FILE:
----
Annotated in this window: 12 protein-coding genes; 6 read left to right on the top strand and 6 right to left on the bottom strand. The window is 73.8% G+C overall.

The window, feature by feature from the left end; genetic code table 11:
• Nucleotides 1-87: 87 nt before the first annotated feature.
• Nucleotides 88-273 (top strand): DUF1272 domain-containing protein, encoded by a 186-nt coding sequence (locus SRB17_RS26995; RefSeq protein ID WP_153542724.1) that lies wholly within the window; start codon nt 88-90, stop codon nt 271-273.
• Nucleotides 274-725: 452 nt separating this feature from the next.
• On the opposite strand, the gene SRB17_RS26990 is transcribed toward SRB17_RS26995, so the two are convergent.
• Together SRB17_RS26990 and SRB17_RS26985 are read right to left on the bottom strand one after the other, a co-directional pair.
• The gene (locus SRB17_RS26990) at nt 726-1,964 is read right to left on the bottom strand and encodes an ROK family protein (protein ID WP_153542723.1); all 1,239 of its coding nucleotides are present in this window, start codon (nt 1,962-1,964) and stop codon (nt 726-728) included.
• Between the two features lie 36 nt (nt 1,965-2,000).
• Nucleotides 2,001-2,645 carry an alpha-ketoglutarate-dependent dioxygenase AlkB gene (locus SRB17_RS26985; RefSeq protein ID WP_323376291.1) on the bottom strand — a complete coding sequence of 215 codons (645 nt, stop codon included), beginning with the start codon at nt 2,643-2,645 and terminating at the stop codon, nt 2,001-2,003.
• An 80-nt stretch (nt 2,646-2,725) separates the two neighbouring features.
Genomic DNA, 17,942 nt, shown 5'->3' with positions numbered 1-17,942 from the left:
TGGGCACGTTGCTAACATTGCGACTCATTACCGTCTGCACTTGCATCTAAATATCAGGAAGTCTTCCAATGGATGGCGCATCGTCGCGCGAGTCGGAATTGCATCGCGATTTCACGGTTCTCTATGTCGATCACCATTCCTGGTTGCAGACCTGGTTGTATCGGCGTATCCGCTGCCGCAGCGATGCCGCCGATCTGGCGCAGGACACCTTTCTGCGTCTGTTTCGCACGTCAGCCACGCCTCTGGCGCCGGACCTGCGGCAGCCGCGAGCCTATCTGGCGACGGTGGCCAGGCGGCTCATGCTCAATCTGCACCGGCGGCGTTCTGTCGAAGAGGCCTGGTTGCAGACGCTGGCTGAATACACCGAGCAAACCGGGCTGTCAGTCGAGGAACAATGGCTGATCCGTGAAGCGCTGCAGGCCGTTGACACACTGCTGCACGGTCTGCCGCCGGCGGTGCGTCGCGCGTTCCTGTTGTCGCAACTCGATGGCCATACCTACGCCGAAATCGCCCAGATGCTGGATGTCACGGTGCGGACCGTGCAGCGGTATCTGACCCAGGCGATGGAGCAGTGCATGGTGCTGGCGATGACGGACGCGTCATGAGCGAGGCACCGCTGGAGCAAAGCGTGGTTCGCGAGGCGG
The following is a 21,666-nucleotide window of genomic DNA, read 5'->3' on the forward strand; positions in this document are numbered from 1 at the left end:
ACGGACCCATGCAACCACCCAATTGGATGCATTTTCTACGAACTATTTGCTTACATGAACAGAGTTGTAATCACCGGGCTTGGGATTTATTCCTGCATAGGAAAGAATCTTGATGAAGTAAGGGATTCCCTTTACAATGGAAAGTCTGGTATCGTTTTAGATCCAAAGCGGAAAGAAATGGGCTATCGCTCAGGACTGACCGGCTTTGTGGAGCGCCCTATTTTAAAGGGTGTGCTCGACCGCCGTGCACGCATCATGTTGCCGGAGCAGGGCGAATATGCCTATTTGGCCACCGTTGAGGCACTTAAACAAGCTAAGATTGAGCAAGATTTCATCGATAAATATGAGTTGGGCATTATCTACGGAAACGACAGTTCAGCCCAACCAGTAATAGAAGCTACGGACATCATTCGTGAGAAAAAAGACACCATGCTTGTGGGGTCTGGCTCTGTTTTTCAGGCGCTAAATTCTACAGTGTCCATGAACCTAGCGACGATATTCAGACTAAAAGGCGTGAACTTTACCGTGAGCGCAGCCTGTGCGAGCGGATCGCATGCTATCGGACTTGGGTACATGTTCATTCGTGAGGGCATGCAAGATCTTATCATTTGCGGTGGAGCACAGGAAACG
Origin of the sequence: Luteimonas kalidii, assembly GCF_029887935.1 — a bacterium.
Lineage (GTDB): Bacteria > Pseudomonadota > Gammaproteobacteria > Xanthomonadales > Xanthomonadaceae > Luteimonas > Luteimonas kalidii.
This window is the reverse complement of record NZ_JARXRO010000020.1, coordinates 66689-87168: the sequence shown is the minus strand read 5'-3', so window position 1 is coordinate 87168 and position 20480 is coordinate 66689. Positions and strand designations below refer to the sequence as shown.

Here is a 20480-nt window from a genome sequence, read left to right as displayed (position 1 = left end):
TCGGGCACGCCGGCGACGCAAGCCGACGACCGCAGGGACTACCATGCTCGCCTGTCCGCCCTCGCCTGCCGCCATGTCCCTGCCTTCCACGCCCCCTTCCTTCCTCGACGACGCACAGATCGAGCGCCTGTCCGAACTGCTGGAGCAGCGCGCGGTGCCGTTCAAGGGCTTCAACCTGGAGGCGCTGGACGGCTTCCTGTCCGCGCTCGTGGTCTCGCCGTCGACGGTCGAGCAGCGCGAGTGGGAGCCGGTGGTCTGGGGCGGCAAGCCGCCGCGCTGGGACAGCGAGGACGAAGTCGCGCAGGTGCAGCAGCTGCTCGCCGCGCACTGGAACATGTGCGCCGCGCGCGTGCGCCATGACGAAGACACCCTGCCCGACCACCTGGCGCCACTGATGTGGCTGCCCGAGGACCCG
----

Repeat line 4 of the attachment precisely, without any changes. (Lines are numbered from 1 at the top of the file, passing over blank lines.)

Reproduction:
• Nucleotides 88-273 (top strand): DUF1272 domain-containing protein, encoded by a 186-nt coding sequence (locus SRB17_RS26995; RefSeq protein ID WP_153542724.1) that lies wholly within the window; start codon nt 88-90, stop codon nt 271-273.